What Can i Say? Implications and Communicative Functions of Rhetorical "WH" Questions in Classical Biblical Hebrew Prose

Adina Moshavi*

*Corresponding author for this work

Research output: Contribution to journalArticlepeer-review

12 Scopus citations

Abstract

The rhetorical question is a sentence whose meaning is that of a question, but which is used to indirectly express an assertion. This paper examines content ("WH") rhetorical questions in classical biblical prose, classifying them according to implications and communicative goals. Rhetorical questions have one of three types of implications: negative, specific, and extreme scalar implications. The content rhetorical question is found to be a versatile conversational device in the Bible, serving a variety of distinct communicative functions which operate on multiple levels. It is directly or indirectly connected to persuasion in most of its uses. The rhetorical question is in essence an intensifier, deriving its force on the higher-level of function from the implication of obviousness. In some cases, however, the choice of a persuasive form of communication rather than a more direct strategy has the effect of mitigation on the superordinate function level.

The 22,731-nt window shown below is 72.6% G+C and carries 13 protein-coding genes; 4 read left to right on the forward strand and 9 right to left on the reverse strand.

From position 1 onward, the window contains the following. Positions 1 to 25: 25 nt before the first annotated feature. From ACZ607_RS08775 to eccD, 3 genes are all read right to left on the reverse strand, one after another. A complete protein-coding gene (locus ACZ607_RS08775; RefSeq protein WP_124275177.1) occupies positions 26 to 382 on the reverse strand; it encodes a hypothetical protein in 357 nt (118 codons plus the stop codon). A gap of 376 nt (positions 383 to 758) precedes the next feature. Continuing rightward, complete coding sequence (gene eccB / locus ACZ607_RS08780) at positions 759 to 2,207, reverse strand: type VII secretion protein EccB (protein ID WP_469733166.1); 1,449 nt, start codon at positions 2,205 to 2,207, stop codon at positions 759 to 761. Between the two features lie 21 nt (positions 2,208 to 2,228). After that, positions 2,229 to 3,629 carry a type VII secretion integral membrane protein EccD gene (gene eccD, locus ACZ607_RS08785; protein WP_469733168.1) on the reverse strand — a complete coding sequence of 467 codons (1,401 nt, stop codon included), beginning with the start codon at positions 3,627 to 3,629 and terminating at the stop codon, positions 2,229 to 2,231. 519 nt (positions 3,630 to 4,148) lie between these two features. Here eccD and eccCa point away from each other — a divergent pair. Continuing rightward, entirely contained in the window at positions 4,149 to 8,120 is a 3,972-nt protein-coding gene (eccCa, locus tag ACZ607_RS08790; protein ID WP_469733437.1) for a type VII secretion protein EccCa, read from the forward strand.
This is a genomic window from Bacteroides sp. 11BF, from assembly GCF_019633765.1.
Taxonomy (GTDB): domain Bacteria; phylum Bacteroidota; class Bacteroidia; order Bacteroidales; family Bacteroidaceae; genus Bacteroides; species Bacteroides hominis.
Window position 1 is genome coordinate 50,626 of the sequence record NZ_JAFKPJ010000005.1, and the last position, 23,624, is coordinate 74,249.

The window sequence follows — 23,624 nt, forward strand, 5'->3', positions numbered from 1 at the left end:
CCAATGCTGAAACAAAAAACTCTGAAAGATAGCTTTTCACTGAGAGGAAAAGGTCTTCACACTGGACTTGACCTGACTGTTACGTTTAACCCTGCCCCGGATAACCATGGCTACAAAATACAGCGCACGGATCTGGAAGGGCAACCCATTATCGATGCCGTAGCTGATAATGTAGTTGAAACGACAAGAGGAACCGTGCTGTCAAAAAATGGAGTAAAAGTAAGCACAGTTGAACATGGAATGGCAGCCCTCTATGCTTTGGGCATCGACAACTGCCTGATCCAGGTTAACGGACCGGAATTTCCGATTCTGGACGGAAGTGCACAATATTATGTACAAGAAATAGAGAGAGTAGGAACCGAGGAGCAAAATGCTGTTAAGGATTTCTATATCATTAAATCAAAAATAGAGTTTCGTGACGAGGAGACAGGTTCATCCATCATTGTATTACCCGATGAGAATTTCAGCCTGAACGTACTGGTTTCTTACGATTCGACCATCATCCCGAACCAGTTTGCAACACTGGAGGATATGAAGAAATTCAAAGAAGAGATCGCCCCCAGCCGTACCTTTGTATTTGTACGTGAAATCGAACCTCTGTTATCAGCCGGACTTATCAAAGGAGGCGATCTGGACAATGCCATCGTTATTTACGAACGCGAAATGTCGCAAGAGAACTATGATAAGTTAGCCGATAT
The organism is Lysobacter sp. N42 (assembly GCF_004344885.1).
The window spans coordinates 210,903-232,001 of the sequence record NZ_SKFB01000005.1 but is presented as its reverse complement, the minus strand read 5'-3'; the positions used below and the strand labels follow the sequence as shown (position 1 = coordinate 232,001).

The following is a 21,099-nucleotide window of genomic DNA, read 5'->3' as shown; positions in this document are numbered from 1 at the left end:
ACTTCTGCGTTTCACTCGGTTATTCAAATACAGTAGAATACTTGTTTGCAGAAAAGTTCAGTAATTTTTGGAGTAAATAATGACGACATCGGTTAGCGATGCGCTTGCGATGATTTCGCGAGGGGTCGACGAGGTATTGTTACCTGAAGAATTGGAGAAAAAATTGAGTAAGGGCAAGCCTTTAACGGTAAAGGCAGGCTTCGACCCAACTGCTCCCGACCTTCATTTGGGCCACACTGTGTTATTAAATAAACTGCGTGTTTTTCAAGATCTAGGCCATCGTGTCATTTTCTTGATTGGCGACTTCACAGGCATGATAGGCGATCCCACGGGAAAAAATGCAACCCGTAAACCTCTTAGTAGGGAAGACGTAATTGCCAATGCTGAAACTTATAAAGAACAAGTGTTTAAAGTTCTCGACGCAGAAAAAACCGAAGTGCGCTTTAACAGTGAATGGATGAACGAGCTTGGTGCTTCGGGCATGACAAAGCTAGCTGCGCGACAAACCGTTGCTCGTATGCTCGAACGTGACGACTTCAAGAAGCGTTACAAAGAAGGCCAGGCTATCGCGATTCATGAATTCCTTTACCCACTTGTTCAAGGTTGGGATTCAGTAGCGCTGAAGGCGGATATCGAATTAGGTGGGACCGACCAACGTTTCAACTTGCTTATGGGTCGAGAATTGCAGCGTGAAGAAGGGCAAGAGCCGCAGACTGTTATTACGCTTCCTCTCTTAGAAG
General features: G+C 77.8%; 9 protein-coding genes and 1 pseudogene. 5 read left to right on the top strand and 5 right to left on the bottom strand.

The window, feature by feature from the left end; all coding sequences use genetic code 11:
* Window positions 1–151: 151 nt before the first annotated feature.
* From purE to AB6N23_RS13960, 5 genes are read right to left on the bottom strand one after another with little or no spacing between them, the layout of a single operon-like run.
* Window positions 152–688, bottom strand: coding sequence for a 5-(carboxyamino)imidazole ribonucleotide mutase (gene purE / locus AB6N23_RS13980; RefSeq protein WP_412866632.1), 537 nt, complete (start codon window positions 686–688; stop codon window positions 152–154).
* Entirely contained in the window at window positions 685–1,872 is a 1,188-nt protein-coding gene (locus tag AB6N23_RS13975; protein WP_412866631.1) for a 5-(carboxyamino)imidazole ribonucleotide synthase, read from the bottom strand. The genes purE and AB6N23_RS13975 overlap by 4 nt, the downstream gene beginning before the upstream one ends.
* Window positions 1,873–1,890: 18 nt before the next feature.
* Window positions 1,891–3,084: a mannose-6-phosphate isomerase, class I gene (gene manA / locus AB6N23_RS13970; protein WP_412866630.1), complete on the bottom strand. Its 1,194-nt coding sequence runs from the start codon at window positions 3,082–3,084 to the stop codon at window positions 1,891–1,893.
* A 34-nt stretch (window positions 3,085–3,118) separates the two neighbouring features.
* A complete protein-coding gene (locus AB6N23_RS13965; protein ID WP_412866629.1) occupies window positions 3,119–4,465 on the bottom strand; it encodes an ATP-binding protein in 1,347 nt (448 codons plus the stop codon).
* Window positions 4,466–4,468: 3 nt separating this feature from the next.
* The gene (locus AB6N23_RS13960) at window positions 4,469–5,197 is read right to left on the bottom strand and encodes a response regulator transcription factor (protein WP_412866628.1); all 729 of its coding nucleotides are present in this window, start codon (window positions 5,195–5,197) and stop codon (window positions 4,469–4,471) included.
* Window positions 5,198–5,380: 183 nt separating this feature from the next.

Original languageAmerican English
Pages (from-to)93-108
Number of pages16
JournalVetus Testamentum
Volume64
Issue number1
DOIs
StatePublished - 2014
Externally publishedYes

Keywords

  • Biblical Hebrew
  • argumentation
  • deference
  • mitigation
  • persuasion
  • politeness
  • pragmatics
  • rhetorical questions
  • speech acts

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